Google wants to bring the circular ads that filled out the Sunday paper into the Internet age, Bloomberg reports, and I couldn't be happier about it. I loved the old electronics ads of the Sunday Paper Era. They provided a weekly snapshot of the state of the computer revolution in print, or so it seemed to me.
When my dad brought in The Columbian, our local newspaper, I used to glance at the front page and then snatch up the sports section. Sure, the coverage was skimpy, often little more than AP cutups, but I wasn't really interested in a Grantland-deep dive. I was usually after the ad on the back of the sports section, which (though I'm sure this isn't technically true) was always placed by Fry's, the electronics giant.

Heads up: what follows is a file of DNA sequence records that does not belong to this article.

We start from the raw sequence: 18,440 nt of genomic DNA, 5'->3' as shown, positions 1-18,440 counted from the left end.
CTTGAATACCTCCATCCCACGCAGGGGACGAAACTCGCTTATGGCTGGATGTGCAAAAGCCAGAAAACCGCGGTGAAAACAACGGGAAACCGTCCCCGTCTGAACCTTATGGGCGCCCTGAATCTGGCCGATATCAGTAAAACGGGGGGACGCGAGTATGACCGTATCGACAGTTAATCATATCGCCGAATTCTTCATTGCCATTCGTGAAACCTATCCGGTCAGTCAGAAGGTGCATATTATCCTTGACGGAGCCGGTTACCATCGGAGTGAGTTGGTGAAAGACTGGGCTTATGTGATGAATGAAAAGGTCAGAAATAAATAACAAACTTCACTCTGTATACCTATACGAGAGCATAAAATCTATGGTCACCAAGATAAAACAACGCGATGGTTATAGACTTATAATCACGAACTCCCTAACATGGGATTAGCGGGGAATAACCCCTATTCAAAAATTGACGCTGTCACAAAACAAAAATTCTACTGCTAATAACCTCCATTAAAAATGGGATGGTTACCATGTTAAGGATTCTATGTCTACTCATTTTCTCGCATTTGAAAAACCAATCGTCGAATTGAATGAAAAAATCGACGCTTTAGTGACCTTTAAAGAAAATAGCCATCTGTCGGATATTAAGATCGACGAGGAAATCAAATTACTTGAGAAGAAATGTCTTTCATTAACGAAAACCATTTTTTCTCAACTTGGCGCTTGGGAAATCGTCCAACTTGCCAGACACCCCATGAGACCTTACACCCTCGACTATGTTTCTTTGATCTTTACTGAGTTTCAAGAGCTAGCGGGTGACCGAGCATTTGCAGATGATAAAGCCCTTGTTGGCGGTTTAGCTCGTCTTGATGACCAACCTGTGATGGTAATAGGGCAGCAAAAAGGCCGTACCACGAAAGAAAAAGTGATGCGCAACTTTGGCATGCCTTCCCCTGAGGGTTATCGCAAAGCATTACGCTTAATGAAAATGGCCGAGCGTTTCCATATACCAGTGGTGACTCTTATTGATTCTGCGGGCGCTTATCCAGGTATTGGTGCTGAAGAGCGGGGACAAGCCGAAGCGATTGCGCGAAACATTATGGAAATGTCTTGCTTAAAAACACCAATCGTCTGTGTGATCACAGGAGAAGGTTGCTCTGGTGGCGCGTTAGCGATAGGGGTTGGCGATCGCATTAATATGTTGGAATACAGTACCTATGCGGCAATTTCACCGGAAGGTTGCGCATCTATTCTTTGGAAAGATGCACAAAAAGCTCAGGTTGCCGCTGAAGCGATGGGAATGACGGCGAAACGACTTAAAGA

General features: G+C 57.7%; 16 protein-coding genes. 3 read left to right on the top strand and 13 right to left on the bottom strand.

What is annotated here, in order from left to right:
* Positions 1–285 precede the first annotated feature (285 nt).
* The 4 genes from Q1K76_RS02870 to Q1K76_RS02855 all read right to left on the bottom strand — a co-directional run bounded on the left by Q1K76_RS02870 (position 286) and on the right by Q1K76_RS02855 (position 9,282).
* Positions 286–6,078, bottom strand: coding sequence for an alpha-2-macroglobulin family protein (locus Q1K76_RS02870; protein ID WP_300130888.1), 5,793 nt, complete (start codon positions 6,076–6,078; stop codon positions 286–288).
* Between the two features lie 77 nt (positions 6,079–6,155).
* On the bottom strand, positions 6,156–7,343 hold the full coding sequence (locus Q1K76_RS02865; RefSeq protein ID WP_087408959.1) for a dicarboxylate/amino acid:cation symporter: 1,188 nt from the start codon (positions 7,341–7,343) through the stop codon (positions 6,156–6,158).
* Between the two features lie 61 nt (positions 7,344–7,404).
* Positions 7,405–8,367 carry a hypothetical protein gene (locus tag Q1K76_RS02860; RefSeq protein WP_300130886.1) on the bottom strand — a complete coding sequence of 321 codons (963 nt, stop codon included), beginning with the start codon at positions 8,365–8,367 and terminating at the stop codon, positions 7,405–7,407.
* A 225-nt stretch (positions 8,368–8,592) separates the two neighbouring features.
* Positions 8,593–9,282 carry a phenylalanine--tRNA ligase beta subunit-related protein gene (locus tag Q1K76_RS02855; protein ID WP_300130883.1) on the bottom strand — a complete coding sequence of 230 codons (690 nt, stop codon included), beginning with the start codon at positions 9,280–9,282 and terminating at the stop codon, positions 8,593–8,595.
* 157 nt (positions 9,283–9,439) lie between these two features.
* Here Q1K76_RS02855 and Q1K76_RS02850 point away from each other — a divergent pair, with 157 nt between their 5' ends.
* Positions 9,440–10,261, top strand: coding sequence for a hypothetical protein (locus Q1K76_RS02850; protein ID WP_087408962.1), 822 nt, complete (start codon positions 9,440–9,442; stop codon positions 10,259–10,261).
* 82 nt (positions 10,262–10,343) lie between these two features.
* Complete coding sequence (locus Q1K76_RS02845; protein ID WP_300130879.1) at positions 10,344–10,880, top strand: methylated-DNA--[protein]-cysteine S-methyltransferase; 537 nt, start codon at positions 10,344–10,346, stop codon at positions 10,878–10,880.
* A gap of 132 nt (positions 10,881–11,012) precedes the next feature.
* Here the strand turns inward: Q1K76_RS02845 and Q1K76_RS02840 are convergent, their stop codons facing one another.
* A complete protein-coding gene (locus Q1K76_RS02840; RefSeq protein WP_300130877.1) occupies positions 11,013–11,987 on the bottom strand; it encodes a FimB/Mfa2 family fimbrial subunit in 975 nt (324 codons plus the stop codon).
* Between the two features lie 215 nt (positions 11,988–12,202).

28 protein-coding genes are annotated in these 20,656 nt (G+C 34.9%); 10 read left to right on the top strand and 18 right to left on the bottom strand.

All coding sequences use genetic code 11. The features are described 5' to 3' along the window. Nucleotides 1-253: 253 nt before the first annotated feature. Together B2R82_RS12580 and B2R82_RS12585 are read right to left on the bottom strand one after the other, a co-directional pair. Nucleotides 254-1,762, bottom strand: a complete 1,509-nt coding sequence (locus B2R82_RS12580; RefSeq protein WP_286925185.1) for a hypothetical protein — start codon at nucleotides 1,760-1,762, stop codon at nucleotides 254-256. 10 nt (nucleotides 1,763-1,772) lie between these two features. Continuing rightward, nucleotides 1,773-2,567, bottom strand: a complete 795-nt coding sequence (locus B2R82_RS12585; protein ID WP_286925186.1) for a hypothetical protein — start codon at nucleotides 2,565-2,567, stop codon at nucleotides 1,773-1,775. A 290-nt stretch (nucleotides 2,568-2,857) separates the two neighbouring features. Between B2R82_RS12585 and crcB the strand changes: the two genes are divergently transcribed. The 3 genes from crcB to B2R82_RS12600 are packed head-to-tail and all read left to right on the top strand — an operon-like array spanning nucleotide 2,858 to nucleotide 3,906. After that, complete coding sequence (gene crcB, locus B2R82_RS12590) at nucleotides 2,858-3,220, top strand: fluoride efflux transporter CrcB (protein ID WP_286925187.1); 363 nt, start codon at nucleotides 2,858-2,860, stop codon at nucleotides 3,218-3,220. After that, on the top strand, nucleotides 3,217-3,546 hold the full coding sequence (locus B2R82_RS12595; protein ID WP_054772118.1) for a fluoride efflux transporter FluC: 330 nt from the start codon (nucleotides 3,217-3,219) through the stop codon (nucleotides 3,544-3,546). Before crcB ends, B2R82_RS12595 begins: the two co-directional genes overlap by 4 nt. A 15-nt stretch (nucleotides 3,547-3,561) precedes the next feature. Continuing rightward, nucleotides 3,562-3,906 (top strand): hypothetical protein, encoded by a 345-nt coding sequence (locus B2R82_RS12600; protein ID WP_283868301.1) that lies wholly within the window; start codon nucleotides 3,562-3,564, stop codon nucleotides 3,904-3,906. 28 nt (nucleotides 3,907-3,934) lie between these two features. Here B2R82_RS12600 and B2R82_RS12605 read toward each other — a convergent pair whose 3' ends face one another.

This ad was a publication of its own, I was sure. It had a logic! They knew just how to tease me, especially at the low-end of the price range. There'd be some astoundingly cheap memory stick or stick of RAM. Sometimes, with a mail-in rebate they would even advertise FREE STUFF. And while looking for the deal my middle school self could make, I'd check out the monitors and hard drives, the stereo equipment, the latest PC games. I savored the Fry's ad in all its overcrowded glory, not least because the Fry's ad gave me warm and fuzzy memories of paging through the ads in Computer Shopper as if it were the September issue of Vogue. Even better, thanks to Moore's Law, Fry's prices for the same equipment were always falling.